Bread problems, practically A to Z
As a girl growing up on the farm, we made our bread. By "we" I mean, me and my three rotten brothers and bratty sister. When I left home and got married I decided "Never again!" but I'm all grown up now at almost-50 and have decided "No more store bread."
You would think that 15 or so years of baking bread twice weekly back then would have made me able to do this, but I can't seem to get anywhere.
First I tried the "Bread machine", with boxed mixes, which were more expensive than store-bread anyway; then I tried the recipes in the booklet that came with the machine. The results were horrible so I decided to go back to "real" bread. Unfortunately, the results are still horrible.
Here's the recipe I use, from the goo-spattered card of my youth:
5 to 6 cups of flour, with not more than 1/3 of flour being "whole" or "cracked" wheat
2 cups warm water and milk; if milk is fresh allow to cool from pastuerising
1 Tablespoon of fat, either butter or shortening (my card lists a brand-name shortening that we've all heard of)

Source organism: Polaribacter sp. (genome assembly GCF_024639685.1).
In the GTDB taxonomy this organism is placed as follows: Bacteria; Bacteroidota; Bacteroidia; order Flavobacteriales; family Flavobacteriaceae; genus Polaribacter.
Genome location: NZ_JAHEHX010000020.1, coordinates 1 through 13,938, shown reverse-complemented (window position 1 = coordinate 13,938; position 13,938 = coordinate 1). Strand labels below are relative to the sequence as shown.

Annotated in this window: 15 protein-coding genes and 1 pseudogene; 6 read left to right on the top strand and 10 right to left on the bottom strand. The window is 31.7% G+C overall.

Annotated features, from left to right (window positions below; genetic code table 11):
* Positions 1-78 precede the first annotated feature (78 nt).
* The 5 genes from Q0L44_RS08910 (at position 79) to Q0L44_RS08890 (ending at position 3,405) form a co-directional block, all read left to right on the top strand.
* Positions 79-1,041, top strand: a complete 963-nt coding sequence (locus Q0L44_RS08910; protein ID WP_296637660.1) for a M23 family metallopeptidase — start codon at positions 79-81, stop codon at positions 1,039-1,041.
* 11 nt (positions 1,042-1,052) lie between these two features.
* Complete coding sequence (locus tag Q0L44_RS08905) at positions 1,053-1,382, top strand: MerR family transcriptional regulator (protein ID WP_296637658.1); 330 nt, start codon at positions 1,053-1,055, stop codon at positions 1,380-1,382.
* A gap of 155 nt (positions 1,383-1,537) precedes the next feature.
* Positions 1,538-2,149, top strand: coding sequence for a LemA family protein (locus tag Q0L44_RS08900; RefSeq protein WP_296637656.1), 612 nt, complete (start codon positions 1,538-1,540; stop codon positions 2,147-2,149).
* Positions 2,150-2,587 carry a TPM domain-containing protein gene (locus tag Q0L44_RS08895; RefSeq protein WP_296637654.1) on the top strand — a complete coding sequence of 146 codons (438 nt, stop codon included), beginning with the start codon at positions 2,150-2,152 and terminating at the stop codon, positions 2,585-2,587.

1 Tablespoon of sweetening, either honey or white sugar
1 & 1/2 Teaspoons of yeast
1 Teaspoon of salt
Instructions: Put half the flour and the salt in a bowl and mix. Mix milk and water, check to be sure it's no higher than 110F on a candy stick (thermometer). Add in fat, and stir gently to start melting or softening. When temp is 110, add sweetening and mix. When sweetening is well stirred, add yeast. Stir gently. Set aside till the top bubbles like a glass of soda pop. If it doesn't make bubbles, throw it out and make biscuits because no bubbles means dead yeast bugs.
Once yeast mixture is bubbly, pour into bowl of flour. Mix, adding flour, until dough is stretchy and smooth. Wash the bowl and dry it, butter it lightly, put the dough into the bowl and turn a little to coat. Lay a clean towel over the bowl and go away for 45 minutes to an hour. After 45 minutes to 1 hour, punch dough down. Leave it alone for 10 minutes while buttering enough pans. Divide dough in 2 and put in pans, tucking sides under. Set aside for 30 minutes to 45 minutes with the towel on top. Make up the oven. After 30 minutes check oven; temperature should be 375F but not higher than 400F. Bake loaves in middle of of oven for 45 minutes to 1 hour till tapping sounds hollow.